Grinnell is a very different atmosphere than rural Nebraska, where I grew up: people here tend to be much more educated on issues involving different identities, disability included. I feel that it’s never been difficult to have conversations around accessibility, stereotypes and other key issues that affect the disabled community. This increased willingness to learn about, understand and accommodate various backgrounds and lived experiences has brought me a sense of comfort and allowed me to be more open regarding my social and academic needs. Accommodations are far more common here than they were in my high school, and Disability Services makes the process of navigating academics much easier. 

In my experience at Grinnell, accommodations are much easier to attain and people are much more receptive to social issues regarding disabilities, but there are still things that need to be considered on campus regarding health and wellness. When my health started to decline during the 2022 spring semester, I needed a series of appointments in Iowa City. For the several months that I was struggling, I felt as if I was drowning trying to coordinate appointments and procedures, take care of myself, keep up with my school work and maintain my social life. It was too much to juggle.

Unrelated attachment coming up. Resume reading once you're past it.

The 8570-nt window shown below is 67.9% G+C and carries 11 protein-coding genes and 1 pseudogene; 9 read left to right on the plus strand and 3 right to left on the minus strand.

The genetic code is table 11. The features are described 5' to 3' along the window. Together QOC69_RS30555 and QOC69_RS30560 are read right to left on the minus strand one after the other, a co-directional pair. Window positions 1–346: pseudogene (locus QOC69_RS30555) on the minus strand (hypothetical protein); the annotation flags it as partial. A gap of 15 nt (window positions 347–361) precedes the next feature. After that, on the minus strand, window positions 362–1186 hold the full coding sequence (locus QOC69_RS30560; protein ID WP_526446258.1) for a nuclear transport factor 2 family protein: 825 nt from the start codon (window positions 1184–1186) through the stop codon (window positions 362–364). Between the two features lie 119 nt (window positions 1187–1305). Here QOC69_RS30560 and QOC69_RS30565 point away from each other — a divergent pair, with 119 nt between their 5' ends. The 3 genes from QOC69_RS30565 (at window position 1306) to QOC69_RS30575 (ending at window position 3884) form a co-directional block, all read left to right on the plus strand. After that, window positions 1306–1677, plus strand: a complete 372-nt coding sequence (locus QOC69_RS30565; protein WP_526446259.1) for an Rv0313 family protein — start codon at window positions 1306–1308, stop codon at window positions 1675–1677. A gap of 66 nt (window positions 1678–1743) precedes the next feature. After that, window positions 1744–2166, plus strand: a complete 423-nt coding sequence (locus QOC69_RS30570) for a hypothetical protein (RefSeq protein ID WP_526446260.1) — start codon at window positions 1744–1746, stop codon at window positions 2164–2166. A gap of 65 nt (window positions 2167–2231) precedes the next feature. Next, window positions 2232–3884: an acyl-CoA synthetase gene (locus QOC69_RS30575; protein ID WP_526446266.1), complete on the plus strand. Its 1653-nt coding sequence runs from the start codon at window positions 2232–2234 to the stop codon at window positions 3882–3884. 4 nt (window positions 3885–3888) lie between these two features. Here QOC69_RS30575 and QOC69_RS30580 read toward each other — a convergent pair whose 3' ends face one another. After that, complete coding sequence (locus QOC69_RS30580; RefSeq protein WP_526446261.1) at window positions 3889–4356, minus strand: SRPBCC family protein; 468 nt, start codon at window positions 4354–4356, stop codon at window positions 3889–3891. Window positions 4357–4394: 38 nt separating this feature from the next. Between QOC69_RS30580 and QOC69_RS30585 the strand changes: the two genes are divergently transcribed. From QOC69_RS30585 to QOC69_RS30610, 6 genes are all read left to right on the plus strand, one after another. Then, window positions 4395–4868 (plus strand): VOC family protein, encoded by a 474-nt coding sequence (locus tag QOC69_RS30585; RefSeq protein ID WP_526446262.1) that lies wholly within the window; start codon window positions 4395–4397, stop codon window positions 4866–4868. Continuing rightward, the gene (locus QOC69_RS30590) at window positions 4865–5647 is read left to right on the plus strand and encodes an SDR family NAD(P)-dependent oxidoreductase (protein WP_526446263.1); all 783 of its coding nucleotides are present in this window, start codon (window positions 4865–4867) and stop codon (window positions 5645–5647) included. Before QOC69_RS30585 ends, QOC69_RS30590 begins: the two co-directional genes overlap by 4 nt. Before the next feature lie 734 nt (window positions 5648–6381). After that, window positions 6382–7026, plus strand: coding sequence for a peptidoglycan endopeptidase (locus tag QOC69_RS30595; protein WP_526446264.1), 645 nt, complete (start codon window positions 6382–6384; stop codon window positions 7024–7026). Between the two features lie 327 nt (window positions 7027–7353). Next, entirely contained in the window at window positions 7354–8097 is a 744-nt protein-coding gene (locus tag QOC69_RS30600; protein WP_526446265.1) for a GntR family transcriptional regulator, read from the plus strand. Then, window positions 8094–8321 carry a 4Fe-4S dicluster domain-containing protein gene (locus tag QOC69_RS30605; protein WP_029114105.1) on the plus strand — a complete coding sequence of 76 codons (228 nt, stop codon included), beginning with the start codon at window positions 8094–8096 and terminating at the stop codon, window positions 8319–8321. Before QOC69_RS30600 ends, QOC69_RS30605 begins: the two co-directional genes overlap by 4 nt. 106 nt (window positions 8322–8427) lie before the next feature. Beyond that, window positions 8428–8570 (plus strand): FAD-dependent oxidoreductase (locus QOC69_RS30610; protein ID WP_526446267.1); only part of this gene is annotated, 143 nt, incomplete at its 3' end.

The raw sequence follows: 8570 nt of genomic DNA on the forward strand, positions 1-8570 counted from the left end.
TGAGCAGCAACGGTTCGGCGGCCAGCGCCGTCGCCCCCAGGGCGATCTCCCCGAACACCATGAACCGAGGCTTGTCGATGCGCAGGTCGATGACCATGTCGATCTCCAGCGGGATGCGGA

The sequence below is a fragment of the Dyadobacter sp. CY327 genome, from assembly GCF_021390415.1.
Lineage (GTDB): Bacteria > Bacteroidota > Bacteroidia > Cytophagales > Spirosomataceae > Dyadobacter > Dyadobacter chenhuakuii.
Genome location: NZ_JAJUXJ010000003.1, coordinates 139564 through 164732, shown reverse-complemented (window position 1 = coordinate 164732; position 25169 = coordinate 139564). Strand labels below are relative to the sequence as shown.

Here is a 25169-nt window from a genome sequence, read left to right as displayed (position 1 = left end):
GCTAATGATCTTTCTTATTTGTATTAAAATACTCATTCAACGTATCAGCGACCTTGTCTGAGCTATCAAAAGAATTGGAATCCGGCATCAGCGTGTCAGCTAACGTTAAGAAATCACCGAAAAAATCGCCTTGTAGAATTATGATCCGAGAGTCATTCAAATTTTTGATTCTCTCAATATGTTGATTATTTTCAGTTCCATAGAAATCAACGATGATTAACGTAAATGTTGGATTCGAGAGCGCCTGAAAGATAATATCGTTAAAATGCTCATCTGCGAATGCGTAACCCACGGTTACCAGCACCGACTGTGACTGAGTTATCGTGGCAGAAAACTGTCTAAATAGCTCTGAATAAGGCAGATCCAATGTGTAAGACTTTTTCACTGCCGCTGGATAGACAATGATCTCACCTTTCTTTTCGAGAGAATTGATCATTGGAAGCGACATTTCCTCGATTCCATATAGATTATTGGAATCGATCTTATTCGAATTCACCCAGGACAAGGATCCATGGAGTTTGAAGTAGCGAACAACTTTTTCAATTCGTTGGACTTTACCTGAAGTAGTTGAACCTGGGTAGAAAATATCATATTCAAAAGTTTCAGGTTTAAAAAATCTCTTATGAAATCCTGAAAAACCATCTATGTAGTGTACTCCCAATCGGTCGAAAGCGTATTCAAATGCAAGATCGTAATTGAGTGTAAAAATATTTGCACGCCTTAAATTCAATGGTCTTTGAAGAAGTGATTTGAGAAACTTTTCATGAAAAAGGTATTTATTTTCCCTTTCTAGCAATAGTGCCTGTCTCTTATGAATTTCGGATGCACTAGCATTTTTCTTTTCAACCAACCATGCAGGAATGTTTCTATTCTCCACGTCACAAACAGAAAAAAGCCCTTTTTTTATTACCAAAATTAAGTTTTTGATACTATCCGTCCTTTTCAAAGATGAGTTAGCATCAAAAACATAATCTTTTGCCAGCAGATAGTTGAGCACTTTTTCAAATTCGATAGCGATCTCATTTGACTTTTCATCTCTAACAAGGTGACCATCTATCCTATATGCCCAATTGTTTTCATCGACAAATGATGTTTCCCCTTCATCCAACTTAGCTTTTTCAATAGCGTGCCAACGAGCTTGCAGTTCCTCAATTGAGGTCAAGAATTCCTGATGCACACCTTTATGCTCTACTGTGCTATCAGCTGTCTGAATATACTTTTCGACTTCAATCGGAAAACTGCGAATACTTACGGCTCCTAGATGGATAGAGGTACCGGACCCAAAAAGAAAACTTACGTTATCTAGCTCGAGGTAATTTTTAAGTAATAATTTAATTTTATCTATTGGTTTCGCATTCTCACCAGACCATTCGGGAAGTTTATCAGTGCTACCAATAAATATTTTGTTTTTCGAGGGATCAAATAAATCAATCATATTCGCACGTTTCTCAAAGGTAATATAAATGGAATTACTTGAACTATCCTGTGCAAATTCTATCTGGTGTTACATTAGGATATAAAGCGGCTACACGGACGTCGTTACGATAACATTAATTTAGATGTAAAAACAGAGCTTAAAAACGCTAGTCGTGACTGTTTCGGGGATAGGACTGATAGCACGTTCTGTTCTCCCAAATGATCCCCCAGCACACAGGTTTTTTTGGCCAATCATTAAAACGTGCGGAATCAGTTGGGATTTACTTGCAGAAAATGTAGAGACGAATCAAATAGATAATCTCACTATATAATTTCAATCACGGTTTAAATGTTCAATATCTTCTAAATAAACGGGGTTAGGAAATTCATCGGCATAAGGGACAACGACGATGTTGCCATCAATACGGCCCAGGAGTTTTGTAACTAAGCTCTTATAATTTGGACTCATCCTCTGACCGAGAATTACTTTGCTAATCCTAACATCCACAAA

Following my first real experience trying to manage my health and academic load on campus, I realized how unattainable care is. You constantly have to choose between prioritizing your health, succeeding in your classes and having a life outside of school. Transportation to appointments is expensive, and despite having a hospital in town, specialty appointments require you to drive to either Des Moines or Iowa City. I’ve shifted my priorities because I don’t think that students should ever have to put their health on the back burner, and I don’t think that disabled students should be forced to fall behind or sacrifice their mental health to take care of themselves.